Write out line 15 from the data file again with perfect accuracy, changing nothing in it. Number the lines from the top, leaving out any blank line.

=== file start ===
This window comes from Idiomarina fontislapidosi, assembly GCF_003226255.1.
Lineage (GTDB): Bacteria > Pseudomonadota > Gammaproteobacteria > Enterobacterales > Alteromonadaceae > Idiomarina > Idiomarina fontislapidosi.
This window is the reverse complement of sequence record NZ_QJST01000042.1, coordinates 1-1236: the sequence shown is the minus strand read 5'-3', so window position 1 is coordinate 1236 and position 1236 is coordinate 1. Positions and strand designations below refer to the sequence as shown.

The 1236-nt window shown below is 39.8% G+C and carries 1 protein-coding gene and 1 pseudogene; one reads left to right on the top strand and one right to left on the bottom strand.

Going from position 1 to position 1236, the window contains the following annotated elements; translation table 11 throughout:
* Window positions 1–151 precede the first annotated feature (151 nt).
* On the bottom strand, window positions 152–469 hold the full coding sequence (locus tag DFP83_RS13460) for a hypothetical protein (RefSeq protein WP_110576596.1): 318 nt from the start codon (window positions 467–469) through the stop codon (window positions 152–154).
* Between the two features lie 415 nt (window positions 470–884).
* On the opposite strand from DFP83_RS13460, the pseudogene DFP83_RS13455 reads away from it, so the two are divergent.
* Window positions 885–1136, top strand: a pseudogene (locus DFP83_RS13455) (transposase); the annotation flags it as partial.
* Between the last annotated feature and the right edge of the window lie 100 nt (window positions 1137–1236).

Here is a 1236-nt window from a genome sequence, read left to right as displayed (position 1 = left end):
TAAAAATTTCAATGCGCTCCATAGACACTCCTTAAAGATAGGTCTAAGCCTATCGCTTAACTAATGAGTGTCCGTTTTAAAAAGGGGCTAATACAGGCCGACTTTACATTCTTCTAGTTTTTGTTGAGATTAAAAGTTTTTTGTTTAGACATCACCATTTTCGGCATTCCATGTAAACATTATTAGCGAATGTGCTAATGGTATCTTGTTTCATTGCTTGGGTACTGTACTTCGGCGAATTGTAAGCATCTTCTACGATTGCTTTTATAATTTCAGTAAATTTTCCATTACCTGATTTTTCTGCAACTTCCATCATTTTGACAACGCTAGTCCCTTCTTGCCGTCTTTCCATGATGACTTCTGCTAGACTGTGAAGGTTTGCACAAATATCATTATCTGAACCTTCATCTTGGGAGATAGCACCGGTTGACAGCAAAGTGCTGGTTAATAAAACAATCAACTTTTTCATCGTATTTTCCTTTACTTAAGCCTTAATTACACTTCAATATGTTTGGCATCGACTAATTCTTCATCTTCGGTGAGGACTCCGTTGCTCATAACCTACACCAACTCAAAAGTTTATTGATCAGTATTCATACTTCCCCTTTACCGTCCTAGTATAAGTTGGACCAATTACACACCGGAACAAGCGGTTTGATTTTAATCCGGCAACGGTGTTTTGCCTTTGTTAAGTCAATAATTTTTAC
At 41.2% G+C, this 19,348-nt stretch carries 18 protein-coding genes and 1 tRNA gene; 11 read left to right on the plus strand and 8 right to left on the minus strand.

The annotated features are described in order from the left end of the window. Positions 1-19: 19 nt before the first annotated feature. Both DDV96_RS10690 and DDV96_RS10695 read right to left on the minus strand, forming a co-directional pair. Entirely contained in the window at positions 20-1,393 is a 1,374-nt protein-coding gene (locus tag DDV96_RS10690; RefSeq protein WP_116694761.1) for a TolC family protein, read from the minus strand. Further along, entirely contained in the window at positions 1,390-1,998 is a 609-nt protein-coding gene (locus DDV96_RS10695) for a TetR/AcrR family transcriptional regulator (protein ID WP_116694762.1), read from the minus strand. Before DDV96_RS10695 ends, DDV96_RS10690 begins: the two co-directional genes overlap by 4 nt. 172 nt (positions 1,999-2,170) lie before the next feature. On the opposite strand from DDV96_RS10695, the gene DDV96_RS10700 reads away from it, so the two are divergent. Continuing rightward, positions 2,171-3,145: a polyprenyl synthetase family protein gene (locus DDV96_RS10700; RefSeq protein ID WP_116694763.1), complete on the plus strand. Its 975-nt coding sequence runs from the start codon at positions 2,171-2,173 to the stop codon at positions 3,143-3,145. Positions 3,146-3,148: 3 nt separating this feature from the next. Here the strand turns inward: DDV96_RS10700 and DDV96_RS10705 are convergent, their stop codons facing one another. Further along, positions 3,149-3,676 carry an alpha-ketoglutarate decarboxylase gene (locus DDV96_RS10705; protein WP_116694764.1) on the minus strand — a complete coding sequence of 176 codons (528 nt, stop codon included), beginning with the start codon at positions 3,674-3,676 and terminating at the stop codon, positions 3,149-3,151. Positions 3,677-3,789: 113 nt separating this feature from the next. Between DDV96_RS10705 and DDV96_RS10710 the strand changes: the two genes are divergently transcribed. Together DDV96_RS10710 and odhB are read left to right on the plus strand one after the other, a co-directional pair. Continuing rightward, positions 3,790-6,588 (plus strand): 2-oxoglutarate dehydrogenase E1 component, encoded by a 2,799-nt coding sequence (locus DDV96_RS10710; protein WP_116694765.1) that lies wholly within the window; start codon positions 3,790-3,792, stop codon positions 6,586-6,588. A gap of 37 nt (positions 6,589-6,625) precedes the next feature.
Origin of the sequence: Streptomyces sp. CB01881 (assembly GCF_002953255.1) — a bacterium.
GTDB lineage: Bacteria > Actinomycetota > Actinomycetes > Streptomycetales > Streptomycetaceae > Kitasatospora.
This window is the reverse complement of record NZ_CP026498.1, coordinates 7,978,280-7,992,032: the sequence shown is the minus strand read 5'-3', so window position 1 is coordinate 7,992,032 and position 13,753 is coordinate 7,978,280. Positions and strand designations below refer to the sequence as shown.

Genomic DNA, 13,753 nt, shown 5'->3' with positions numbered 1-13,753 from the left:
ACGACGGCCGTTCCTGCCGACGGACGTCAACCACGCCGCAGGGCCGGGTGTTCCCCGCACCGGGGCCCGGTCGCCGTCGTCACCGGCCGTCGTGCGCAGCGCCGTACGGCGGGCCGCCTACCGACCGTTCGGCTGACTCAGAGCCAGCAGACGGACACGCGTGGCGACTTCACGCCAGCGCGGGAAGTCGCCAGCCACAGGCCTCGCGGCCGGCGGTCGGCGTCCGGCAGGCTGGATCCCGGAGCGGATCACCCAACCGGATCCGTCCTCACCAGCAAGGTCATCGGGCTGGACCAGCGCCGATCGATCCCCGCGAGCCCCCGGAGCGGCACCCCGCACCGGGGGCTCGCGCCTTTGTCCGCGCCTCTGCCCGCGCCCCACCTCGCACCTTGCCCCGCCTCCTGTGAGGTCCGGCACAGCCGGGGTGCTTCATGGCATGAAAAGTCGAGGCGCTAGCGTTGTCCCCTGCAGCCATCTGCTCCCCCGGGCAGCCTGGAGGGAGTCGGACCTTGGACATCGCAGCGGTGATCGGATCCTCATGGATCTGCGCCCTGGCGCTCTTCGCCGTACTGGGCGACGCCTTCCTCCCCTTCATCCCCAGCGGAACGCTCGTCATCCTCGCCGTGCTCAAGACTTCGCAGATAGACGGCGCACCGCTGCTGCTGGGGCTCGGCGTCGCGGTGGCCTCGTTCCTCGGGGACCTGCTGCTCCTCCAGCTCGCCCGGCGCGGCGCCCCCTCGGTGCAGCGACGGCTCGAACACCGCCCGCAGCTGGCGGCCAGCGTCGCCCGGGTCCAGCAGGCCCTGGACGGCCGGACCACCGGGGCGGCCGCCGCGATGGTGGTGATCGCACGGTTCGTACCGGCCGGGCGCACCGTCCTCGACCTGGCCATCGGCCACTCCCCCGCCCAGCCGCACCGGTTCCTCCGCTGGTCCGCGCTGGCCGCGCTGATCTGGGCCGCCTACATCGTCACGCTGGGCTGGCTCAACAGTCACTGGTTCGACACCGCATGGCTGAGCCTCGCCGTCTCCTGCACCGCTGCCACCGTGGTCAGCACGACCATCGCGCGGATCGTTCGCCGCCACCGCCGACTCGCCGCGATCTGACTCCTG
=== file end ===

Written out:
The annotated features are described in order from the left end of the window. Positions 1-19: 19 nt before the first annotated feature. Both DDV96_RS10690 and DDV96_RS10695 read right to left on the minus strand, forming a co-directional pair. Entirely contained in the window at positions 20-1,393 is a 1,374-nt protein-coding gene (locus tag DDV96_RS10690; RefSeq protein WP_116694761.1) for a TolC family protein, read from the minus strand. Further along, entirely contained in the window at positions 1,390-1,998 is a 609-nt protein-coding gene (locus DDV96_RS10695) for a TetR/AcrR family transcriptional regulator (protein ID WP_116694762.1), read from the minus strand. Before DDV96_RS10695 ends, DDV96_RS10690 begins: the two co-directional genes overlap by 4 nt. 172 nt (positions 1,999-2,170) lie before the next feature. On the opposite strand from DDV96_RS10695, the gene DDV96_RS10700 reads away from it, so the two are divergent. Continuing rightward, positions 2,171-3,145: a polyprenyl synthetase family protein gene (locus DDV96_RS10700; RefSeq protein ID WP_116694763.1), complete on the plus strand. Its 975-nt coding sequence runs from the start codon at positions 2,171-2,173 to the stop codon at positions 3,143-3,145. Positions 3,146-3,148: 3 nt separating this feature from the next. Here the strand turns inward: DDV96_RS10700 and DDV96_RS10705 are convergent, their stop codons facing one another. Further along, positions 3,149-3,676 carry an alpha-ketoglutarate decarboxylase gene (locus DDV96_RS10705; protein WP_116694764.1) on the minus strand — a complete coding sequence of 176 codons (528 nt, stop codon included), beginning with the start codon at positions 3,674-3,676 and terminating at the stop codon, positions 3,149-3,151. Positions 3,677-3,789: 113 nt separating this feature from the next. Between DDV96_RS10705 and DDV96_RS10710 the strand changes: the two genes are divergently transcribed. Together DDV96_RS10710 and odhB are read left to right on the plus strand one after the other, a co-directional pair. Continuing rightward, positions 3,790-6,588 (plus strand): 2-oxoglutarate dehydrogenase E1 component, encoded by a 2,799-nt coding sequence (locus DDV96_RS10710; protein WP_116694765.1) that lies wholly within the window; start codon positions 3,790-3,792, stop codon positions 6,586-6,588. A gap of 37 nt (positions 6,589-6,625) precedes the next feature.